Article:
Wayfair, the online home furnishings company, is on track to hire 1,000 workers for its operations opening this summer in Maine, a company executive said Thursday.

Liz Graham, the company’s vice president for sales and service, said Wayfair is on track to open its sales and customer service operation at Brunswick Landing in Brunswick next month and another operation in Bangor in July.

The company sells products ranging from furniture to flooring, lighting, plumbing and appliances. Its newest feature will allow customers to use a tablet to “place” a 3-D rendering of furniture in their home to see how it will look.

Graham said Wayfair is happy with the qualifications of the job candidates interviewed so far and has extended offers to many. She declined to provide specific information on how many employees have been hired or offered jobs, but said the pace is strong enough for the company’s plans.

Some job market analysts have speculated that the company may have a hard time finding enough qualified workers in Maine’s tight labor market. Statewide unemployment was 4.5 percent in April, but it is much lower in some markets – it was 2.7 percent in April in Cumberland County, where Brunswick is located.

The jobs are largely in sales and customer service. Graham provided no details about what the company will pay its employees, but she said the jobs offer good salaries and benefits and the offices will feature open floor plans and a “very Silicon Valley” job culture. She said that means that there are no offices, employees are empowered and a “high-energy, tech- and data-driven culture” is encouraged.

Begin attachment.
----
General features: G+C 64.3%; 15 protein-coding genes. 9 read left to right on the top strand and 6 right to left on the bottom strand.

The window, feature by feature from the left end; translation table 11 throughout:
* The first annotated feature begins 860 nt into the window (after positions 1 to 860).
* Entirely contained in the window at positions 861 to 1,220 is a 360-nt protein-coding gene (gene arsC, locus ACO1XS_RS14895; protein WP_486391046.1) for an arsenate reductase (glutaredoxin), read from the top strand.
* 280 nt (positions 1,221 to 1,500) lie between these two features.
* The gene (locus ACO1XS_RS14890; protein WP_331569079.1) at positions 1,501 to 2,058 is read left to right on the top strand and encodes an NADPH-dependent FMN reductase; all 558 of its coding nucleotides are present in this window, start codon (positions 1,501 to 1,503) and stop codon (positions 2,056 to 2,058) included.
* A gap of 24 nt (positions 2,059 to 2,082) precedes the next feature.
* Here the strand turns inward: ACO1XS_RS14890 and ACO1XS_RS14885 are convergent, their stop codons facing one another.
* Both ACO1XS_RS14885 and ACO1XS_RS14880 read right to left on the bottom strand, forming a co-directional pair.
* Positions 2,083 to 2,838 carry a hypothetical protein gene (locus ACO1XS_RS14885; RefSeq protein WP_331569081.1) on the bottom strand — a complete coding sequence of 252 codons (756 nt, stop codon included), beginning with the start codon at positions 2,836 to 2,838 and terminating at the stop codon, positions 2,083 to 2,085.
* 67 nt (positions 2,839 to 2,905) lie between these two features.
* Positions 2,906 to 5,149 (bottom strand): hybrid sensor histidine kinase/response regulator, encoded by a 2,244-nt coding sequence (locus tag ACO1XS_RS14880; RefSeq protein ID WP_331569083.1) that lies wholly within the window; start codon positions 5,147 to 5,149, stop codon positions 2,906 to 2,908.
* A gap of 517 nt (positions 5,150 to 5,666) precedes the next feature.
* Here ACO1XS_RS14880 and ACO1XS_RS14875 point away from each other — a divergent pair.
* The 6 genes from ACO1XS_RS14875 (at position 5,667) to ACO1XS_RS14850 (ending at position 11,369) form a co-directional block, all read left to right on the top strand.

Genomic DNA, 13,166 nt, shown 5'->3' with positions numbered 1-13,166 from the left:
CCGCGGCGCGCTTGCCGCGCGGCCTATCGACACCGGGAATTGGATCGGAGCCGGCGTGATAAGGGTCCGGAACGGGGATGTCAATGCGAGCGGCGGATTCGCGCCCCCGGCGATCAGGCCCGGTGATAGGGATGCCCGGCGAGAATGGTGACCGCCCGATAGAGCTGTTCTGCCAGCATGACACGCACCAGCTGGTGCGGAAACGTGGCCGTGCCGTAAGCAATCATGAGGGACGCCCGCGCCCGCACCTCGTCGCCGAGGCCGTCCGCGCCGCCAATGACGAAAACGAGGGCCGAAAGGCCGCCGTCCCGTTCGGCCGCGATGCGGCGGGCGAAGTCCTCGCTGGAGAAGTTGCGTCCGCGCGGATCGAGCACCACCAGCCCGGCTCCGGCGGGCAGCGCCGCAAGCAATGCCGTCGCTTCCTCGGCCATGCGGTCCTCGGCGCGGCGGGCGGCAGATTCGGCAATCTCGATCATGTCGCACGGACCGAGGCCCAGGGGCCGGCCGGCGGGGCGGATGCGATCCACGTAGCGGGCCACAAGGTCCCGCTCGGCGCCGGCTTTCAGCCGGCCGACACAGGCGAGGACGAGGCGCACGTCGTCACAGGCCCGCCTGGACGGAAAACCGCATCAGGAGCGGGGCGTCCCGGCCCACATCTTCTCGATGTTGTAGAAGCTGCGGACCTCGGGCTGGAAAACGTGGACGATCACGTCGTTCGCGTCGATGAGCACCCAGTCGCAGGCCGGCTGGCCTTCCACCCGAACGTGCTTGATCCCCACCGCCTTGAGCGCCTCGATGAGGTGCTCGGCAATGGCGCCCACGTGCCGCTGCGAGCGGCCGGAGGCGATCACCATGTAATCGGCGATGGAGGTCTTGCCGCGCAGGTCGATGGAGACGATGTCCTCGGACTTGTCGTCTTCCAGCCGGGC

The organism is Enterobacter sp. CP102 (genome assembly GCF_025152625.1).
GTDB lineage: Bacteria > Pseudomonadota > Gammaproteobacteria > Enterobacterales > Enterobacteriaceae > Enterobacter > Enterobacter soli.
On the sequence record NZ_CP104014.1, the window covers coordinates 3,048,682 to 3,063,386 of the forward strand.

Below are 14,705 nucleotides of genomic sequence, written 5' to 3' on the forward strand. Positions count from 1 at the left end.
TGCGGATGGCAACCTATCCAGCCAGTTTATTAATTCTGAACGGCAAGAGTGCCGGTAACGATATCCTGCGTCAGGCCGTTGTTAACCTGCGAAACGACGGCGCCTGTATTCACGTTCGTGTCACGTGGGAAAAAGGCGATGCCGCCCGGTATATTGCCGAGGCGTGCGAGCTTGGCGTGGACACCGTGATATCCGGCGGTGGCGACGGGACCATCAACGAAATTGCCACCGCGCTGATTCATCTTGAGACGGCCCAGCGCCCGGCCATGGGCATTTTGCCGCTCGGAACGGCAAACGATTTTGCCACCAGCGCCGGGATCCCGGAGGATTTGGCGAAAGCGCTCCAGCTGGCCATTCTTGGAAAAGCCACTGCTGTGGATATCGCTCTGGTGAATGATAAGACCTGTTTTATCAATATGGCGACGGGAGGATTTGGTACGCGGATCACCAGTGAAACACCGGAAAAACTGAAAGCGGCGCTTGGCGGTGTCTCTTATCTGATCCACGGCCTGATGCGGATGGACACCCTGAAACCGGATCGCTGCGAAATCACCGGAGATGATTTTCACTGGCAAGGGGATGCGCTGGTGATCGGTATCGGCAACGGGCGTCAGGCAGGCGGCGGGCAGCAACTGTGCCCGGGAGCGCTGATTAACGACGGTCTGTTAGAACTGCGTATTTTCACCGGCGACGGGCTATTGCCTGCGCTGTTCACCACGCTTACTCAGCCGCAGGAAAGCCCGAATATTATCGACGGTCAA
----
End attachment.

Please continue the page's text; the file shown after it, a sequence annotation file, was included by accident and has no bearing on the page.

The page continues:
Graham was in Portland on Thursday to speak at Trade Day, an event sponsored by the Maine International Trade Center. Wayfair, which was founded in 2002, is based in the U.S., but expanded to the United Kingdom in 2008, the rest of Europe in 2009 and to Canada this year. Because of Maine’s proximity to Canada, she said the company expects to hire some local employees who speak French to handle calls from francophone Canadians.

She said that online retailing is less common in Canada and Europe than in the U.S., but the markets are large and the company has so far recorded strong growth overseas. Canada, too, is seen as fertile ground, and customers there have been able to shop on the U.S. site for the past eight years before a site dedicated to that country started operating in the first quarter of this year.

“We see a lot of opportunity there for future growth,” she said, speculating that Wayfair’s market share in Canada eventually could exceed the company’s market share in the U.S.

Wayfair projects net revenues of $2.6 billion this year and growth in direct retail sales were up 93 percent in the first quarter this year.

She said Maine was attractive to the company because of its loyal employees and a stable workforce along with a strong customer service culture.

Maine workers “have that kind of DNA,” she said.

Edward D. Murphy can be contacted at 791-6456 or at:

[email protected]

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